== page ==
I follow quite a lot of companies -- some closer than others -- so the usefulness of a watchlist to me cannot be overstated. Without my watchlist, I'd be unable to keep up on my favorite sectors and what's really moving the market. Even worse, without my watchlist, I'd be lost when it came time to choose what stock I'm buying or shorting next.

What I intend to do as an experiment is to make today the first "Watchlist Wednesday," where I'll discuss three companies that have crossed my radar in the past week and at what point I may consider taking action on these calls with my own money. Keep in mind these aren't concrete buy or sell recommendations, nor do I guarantee I'll take action on the companies being discussed weekly. What I can promise is that you can follow my real-life transactions through my profile and that I, like everyone else here at The Motley Fool, will continue to hold the integrity of our disclosure policy in the highest regard.

Groupon (Nasdaq: GRPN)
I quickly added Groupon to my watchlist this week with the intention of shorting the stock or buying puts if the company rallied significantly past its first-day closing price of $26.11.

Much as I described in my "5 Reasons I'm Not Buying Groupon," I see very little longevity to the company's products and think consumers are easily swayed by deals at competing daily deal sites. Adding fuel to my argument are the ballooning losses at Groupon as it attempts to expand, all while its quarter-over-quarter growth rate slows dramatically. I'm personally thinking Groupon could make for a good short-sell heading into the lock-up period six months from now. Plans by insiders to sell shares clobbered both Molycorp (NYSE: MCP) and Tesla Motors (Nasdaq: TSLA) over the past year, and I strongly suspect the same will happen with Groupon.

Golden Star Resources (AMEX: GSS)
I already own shares of Golden Star Resources in my portfolio, and I'm strongly inclined to add more to my position. Like an idiot, I chose not to add when the stock dipped below $2 last month and, hindsight being 20-20, now I'm regretting that decision.

Golden Star has been an underwhelming company to own thus far. The high costs associated with mining and its inability to meet its own production forecasts has kept its stock price at bay. However, I strongly suspect the company is going to get its act together in 2012. Relative to nearly any other junior miner in the sector, Golden Star is dirt cheap at 1.3 times book and six times forward earnings. I will not be sitting on my hands again if Golden Star dips below $2.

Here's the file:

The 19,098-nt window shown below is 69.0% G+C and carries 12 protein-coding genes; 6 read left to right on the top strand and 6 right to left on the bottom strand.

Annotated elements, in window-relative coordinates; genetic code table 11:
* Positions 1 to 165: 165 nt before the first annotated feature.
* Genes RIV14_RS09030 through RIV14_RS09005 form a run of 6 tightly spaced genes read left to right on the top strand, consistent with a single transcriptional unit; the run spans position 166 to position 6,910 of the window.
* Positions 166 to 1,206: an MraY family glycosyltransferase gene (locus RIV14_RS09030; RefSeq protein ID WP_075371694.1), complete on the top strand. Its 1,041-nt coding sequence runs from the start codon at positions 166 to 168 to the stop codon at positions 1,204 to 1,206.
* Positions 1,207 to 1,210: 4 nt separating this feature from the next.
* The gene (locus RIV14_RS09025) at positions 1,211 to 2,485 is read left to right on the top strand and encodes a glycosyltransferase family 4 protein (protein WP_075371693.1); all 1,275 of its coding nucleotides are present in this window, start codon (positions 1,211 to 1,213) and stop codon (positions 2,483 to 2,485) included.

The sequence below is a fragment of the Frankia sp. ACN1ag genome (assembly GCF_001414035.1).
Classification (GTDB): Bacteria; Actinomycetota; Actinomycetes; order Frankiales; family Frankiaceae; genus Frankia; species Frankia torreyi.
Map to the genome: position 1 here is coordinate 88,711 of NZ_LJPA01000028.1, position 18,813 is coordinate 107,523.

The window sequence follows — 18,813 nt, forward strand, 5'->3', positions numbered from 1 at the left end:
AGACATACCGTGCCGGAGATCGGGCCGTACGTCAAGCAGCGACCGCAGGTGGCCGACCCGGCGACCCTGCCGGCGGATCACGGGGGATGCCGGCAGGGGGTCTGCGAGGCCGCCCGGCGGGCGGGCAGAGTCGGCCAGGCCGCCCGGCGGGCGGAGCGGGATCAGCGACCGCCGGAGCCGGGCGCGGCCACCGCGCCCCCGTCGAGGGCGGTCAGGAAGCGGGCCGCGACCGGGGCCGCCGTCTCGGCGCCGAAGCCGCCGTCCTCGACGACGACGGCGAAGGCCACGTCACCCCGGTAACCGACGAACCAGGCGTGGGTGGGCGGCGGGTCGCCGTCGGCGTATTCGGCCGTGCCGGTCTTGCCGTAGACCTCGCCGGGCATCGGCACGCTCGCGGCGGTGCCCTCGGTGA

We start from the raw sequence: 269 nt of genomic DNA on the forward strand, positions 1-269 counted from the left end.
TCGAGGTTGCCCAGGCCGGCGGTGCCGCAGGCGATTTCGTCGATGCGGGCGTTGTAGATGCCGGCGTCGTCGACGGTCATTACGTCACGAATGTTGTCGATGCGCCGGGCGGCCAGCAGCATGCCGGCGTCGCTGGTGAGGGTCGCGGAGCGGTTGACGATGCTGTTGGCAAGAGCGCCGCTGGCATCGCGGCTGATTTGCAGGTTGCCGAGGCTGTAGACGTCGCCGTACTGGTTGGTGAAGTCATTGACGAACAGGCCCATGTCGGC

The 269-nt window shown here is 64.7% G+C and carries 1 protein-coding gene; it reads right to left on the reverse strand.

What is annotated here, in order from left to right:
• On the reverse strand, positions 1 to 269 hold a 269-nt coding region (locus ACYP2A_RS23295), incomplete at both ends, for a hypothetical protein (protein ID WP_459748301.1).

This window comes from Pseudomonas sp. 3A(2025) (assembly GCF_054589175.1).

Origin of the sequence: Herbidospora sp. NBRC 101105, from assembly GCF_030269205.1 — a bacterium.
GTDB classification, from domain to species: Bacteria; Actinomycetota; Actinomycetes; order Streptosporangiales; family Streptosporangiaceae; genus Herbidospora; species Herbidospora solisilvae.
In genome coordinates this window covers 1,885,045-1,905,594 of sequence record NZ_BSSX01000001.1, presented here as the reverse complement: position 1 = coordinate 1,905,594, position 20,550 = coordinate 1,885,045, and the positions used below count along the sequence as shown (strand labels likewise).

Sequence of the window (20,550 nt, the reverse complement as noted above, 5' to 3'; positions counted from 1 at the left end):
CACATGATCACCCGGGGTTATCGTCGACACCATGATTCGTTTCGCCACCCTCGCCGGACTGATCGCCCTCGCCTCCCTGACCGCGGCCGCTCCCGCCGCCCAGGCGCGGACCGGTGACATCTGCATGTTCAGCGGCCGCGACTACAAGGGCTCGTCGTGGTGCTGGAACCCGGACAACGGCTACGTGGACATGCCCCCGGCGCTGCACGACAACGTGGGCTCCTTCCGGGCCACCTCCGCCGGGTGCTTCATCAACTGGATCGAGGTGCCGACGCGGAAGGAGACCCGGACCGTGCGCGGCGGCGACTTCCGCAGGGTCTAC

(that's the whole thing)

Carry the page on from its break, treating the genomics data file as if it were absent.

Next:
Aeterna Zentaris (Nasdaq: AEZS)
Just in case you think I forgot about Aeterna Zentaris, think again! The stock has taken a 40% hit since May and still represents what I feel is one of the most undervalued pipelines in the business.

Sometime before mid-2012, I would expect to see the results of the company's phase 3 clinical trial for its leading cancer drug candidate, perifosine. Despite having outlicensed potential North American sales of the drug to Keryx Biopharmaceuticals (Nasdaq: KERX), Aeterna Zentaris could easily double on approval of the drug by the FDA. Even if the drug fails to impress the FDA, Aeterna has 10 other compounds currently in its pipeline. A $144 million market cap for 11 compounds under development is just too cheap to pass up. If this drops significantly below $1.50, I may consider buying in.

Is my bullishness or bearishness misplaced? Share your thoughts in the comments section below and consider taking my cue by adding these three companies to your free and personalized watchlist to keep up on the latest news with each company.

Fool contributor Sean Williams owns shares of Golden Star Resources, but has no material interest in any other companies mentioned in this article. He's a total nerd when it comes to making lists. You can follow him on CAPS under the screen name TMFUltraLong , track every pick he makes under the screen name TrackUltraLong, and check him out on Twitter, where he goes by the handle @TMFUltraLong. Try any of our Foolish newsletter services free for 30 days. We Fools don't all hold the same opinions, but we all believe that considering a diverse range of insights makes us better investors. The Motley Fool has a disclosure policy that believes transparency comes first.